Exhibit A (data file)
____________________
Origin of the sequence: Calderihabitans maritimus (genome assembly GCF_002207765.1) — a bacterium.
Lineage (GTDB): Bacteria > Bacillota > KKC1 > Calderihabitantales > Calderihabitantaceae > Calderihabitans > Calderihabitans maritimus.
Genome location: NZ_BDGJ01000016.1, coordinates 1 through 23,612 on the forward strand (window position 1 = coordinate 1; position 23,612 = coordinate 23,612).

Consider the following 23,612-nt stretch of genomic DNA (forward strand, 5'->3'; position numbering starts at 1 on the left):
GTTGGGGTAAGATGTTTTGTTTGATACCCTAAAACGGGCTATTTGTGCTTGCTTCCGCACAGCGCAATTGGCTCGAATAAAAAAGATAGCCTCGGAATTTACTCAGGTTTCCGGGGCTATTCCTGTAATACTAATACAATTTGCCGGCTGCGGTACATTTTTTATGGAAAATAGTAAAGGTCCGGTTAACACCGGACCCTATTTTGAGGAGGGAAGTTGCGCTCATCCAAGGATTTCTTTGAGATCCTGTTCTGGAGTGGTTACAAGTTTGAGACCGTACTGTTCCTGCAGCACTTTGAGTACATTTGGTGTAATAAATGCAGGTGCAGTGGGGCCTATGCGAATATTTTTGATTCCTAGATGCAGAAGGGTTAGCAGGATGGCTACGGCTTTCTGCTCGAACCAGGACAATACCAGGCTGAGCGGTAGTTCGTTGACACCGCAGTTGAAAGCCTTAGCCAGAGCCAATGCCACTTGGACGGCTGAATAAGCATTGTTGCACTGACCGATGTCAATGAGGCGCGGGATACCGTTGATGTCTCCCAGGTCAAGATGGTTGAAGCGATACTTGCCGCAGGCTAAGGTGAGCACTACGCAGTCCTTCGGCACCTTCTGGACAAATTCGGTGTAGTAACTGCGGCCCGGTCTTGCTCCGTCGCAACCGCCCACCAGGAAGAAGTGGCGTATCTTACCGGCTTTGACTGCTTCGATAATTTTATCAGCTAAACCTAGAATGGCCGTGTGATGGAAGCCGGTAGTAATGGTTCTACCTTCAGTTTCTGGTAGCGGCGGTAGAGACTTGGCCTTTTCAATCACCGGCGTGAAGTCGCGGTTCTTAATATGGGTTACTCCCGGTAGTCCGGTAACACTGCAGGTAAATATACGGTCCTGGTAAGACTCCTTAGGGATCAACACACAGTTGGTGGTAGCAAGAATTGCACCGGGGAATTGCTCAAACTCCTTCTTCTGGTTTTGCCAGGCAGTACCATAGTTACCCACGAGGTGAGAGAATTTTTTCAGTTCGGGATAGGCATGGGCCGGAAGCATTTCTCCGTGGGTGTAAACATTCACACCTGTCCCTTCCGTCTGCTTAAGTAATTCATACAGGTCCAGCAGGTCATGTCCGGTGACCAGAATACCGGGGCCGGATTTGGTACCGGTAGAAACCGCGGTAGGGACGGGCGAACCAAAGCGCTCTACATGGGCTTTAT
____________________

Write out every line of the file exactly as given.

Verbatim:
Origin of the sequence: Calderihabitans maritimus (genome assembly GCF_002207765.1) — a bacterium.
Lineage (GTDB): Bacteria > Bacillota > KKC1 > Calderihabitantales > Calderihabitantaceae > Calderihabitans > Calderihabitans maritimus.
Genome location: NZ_BDGJ01000016.1, coordinates 1 through 23,612 on the forward strand (window position 1 = coordinate 1; position 23,612 = coordinate 23,612).

Consider the following 23,612-nt stretch of genomic DNA (forward strand, 5'->3'; position numbering starts at 1 on the left):
GTTGGGGTAAGATGTTTTGTTTGATACCCTAAAACGGGCTATTTGTGCTTGCTTCCGCACAGCGCAATTGGCTCGAATAAAAAAGATAGCCTCGGAATTTACTCAGGTTTCCGGGGCTATTCCTGTAATACTAATACAATTTGCCGGCTGCGGTACATTTTTTATGGAAAATAGTAAAGGTCCGGTTAACACCGGACCCTATTTTGAGGAGGGAAGTTGCGCTCATCCAAGGATTTCTTTGAGATCCTGTTCTGGAGTGGTTACAAGTTTGAGACCGTACTGTTCCTGCAGCACTTTGAGTACATTTGGTGTAATAAATGCAGGTGCAGTGGGGCCTATGCGAATATTTTTGATTCCTAGATGCAGAAGGGTTAGCAGGATGGCTACGGCTTTCTGCTCGAACCAGGACAATACCAGGCTGAGCGGTAGTTCGTTGACACCGCAGTTGAAAGCCTTAGCCAGAGCCAATGCCACTTGGACGGCTGAATAAGCATTGTTGCACTGACCGATGTCAATGAGGCGCGGGATACCGTTGATGTCTCCCAGGTCAAGATGGTTGAAGCGATACTTGCCGCAGGCTAAGGTGAGCACTACGCAGTCCTTCGGCACCTTCTGGACAAATTCGGTGTAGTAACTGCGGCCCGGTCTTGCTCCGTCGCAACCGCCCACCAGGAAGAAGTGGCGTATCTTACCGGCTTTGACTGCTTCGATAATTTTATCAGCTAAACCTAGAATGGCCGTGTGATGGAAGCCGGTAGTAATGGTTCTACCTTCAGTTTCTGGTAGCGGCGGTAGAGACTTGGCCTTTTCAATCACCGGCGTGAAGTCGCGGTTCTTAATATGGGTTACTCCCGGTAGTCCGGTAACACTGCAGGTAAATATACGGTCCTGGTAAGACTCCTTAGGGATCAACACACAGTTGGTGGTAGCAAGAATTGCACCGGGGAATTGCTCAAACTCCTTCTTCTGGTTTTGCCAGGCAGTACCATAGTTACCCACGAGGTGAGAGAATTTTTTCAGTTCGGGATAGGCATGGGCCGGAAGCATTTCTCCGTGGGTGTAAACATTCACACCTGTCCCTTCCGTCTGCTTAAGTAATTCATACAGGTCCAGCAGGTCATGTCCGGTGACCAGAATACCGGGGCCGGATTTGGTACCGGTAGAAACCGCGGTAGGGACGGGCGAACCAAAGCGCTCTACATGGGCTTTAT